[Closed] Trials and Tribulations

The capital city of Anaxas and the seat of the government.
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Charity Valentin
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Thu Jan 10, 2019 8:04 pm

3rd Achtus, 2718
VIENDA COURTHOUSE | MID MORNING
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I​​​​t was a chilled, snowy Achtus day that morning. The flakes fluttered from thick heavy clouds like feathers shed from downy wings up on high, softly settling lightly on the rooftop of the Courthouse of Vienda. Where they landed on the cold cobblestone streets, they melted slowly into a cold slush, leaving a damp on the city that seemed to deep into the very core of one’s bones. There were no birds singing this morning, most of them either sleeping still in the wintery morning or having migrated closer to the less freezing deserts of Mugroba. It was a moment of strange quiet, captured in time. The world felt hushed, as though holding its breath waiting for something.
​​
​​Perhaps not the world, but at least one person did.
​​
​​Charity stood before the imposing building, staring up at its winter dressed brickwork, her legs seemingly caught in a quagmire as though she could not make it up the steps of the courthouse. Her still darkened locks were pulled back away from her face in a soft chignon, hood pulled down on her thick winter cloak so the icy flakes melted on her pale cheeks and caught in her hair. The Captain’s daughter’s breath suddenly plumed before her in a thick cloud, as though she’d been punched in the stomach.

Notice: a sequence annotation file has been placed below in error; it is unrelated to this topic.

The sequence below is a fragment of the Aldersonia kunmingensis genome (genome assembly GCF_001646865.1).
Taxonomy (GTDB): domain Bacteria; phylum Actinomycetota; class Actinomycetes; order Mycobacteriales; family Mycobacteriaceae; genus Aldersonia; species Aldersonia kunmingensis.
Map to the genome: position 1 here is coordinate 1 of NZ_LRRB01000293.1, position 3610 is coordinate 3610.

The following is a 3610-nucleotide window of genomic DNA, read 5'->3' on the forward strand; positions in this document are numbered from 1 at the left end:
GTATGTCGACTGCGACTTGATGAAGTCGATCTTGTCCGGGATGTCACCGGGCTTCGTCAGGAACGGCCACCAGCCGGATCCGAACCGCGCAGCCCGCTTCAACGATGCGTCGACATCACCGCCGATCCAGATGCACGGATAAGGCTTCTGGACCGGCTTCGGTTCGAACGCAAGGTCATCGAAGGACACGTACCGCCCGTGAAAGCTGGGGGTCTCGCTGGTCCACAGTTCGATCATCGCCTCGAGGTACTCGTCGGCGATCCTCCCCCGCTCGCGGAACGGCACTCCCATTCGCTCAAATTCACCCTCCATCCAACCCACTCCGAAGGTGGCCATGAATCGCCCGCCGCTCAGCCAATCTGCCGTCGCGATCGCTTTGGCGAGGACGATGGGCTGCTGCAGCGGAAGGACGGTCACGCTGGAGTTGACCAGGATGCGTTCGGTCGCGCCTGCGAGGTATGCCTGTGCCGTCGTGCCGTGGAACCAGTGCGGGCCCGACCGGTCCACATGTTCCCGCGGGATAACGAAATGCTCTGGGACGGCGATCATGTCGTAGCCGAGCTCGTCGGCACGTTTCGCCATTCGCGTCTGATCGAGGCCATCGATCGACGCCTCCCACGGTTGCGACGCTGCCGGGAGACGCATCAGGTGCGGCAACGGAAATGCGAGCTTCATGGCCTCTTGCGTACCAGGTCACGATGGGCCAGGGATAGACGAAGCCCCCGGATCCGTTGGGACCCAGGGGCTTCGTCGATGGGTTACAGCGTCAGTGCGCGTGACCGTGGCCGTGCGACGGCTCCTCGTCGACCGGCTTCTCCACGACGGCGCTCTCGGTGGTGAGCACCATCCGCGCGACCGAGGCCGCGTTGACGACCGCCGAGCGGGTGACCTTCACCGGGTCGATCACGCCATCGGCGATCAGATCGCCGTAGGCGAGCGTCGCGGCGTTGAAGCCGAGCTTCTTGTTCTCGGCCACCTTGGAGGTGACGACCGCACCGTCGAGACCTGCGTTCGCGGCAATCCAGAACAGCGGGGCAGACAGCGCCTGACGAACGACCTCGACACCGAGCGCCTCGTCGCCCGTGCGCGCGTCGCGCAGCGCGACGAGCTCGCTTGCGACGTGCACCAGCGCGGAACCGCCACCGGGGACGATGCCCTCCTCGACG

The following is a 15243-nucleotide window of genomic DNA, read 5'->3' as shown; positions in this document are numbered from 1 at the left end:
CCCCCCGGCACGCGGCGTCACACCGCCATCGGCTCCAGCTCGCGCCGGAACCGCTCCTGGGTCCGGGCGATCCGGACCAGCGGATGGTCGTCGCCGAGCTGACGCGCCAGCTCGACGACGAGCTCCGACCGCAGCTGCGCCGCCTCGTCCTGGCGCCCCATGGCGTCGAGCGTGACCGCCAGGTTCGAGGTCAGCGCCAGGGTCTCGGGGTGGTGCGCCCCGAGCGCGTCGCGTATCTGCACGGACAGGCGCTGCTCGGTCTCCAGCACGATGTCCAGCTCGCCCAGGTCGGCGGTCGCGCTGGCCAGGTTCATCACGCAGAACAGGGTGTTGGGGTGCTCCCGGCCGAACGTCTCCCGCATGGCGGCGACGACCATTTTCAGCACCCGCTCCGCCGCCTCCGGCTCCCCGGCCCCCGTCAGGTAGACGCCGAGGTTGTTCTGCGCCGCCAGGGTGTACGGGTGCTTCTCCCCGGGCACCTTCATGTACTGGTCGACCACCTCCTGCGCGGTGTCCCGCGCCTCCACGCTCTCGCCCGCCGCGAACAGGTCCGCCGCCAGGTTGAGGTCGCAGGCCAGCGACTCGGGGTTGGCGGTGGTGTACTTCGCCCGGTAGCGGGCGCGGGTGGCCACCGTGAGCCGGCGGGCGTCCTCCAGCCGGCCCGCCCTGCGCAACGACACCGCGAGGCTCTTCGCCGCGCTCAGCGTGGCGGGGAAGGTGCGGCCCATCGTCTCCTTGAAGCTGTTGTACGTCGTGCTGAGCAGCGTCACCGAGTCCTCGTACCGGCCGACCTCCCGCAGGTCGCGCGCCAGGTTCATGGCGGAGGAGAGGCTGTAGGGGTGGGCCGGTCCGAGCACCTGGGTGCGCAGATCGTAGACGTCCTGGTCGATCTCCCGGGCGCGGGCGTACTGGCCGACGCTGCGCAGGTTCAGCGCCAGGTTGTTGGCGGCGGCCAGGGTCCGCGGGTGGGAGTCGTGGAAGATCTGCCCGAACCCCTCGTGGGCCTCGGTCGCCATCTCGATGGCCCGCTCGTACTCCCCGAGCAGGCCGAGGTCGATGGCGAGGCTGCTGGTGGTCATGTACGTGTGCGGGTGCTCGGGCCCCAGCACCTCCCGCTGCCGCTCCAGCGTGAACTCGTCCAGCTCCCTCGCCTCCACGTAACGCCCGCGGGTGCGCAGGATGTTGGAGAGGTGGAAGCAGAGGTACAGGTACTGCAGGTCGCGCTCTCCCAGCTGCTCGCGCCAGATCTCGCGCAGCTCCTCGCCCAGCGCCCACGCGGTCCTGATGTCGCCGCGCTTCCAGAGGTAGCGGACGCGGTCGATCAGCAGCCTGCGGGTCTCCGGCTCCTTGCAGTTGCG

​​
​​Father will be in there.
​​
​​ “I can’t do this Rhys.” The delicate pianist all but whispered, her brow furrowed and violet eyes shining with unshed tears. Her mouth felt dry and her hands trembled slightly, unable to stop herself from holding the not-galdor’s own tightly as the panicked fear reverberated through her field. Swallowing hard, Charity tore her eyes from the building to look at the Seventen beside her, taking a sharp inhale and shaking her head slightly.
​​
​​ “Clocks, I’m so scared to go in there. I’m scared to see him. What is he going to say. Gods, is he allowed to speak to us? Oh Alioe, I can’t do this.” Her breathing was rapidly speeding up, heart hammering so heart her chest hurt. Pressing a hand to her chest, she turned her back on the stone stairs that all but marched her towards certain doom, gasping another deeper breath and closing her eyes.
​​
​​The weeks, the seasons, between the riot and today had been emotionally and mentally draining. She was tired, tired of the terror and the inescapable tangled web that surrounded her every step. Her legs felt weak and her field waivered again.